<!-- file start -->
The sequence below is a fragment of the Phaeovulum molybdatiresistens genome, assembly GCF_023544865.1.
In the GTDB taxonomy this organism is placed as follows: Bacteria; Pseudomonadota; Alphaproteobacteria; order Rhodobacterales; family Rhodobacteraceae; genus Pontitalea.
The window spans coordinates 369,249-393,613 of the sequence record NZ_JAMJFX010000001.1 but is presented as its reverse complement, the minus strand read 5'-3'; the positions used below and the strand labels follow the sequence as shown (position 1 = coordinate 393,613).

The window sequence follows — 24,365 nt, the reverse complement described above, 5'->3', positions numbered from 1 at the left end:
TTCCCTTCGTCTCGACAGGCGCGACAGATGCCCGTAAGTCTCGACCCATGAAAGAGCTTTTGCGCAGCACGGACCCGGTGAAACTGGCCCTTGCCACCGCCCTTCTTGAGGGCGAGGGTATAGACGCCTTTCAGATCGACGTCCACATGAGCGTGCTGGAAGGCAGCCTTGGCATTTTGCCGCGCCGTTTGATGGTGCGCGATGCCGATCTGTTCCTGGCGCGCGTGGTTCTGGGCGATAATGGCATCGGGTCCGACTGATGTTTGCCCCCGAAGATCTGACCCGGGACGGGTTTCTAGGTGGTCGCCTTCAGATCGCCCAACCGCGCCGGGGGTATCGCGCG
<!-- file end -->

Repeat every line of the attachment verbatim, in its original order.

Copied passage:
The sequence below is a fragment of the Phaeovulum molybdatiresistens genome, assembly GCF_023544865.1.
In the GTDB taxonomy this organism is placed as follows: Bacteria; Pseudomonadota; Alphaproteobacteria; order Rhodobacterales; family Rhodobacteraceae; genus Pontitalea.
The window spans coordinates 369,249-393,613 of the sequence record NZ_JAMJFX010000001.1 but is presented as its reverse complement, the minus strand read 5'-3'; the positions used below and the strand labels follow the sequence as shown (position 1 = coordinate 393,613).

The window sequence follows — 24,365 nt, the reverse complement described above, 5'->3', positions numbered from 1 at the left end:
TTCCCTTCGTCTCGACAGGCGCGACAGATGCCCGTAAGTCTCGACCCATGAAAGAGCTTTTGCGCAGCACGGACCCGGTGAAACTGGCCCTTGCCACCGCCCTTCTTGAGGGCGAGGGTATAGACGCCTTTCAGATCGACGTCCACATGAGCGTGCTGGAAGGCAGCCTTGGCATTTTGCCGCGCCGTTTGATGGTGCGCGATGCCGATCTGTTCCTGGCGCGCGTGGTTCTGGGCGATAATGGCATCGGGTCCGACTGATGTTTGCCCCCGAAGATCTGACCCGGGACGGGTTTCTAGGTGGTCGCCTTCAGATCGCCCAACCGCGCCGGGGGTATCGCGCG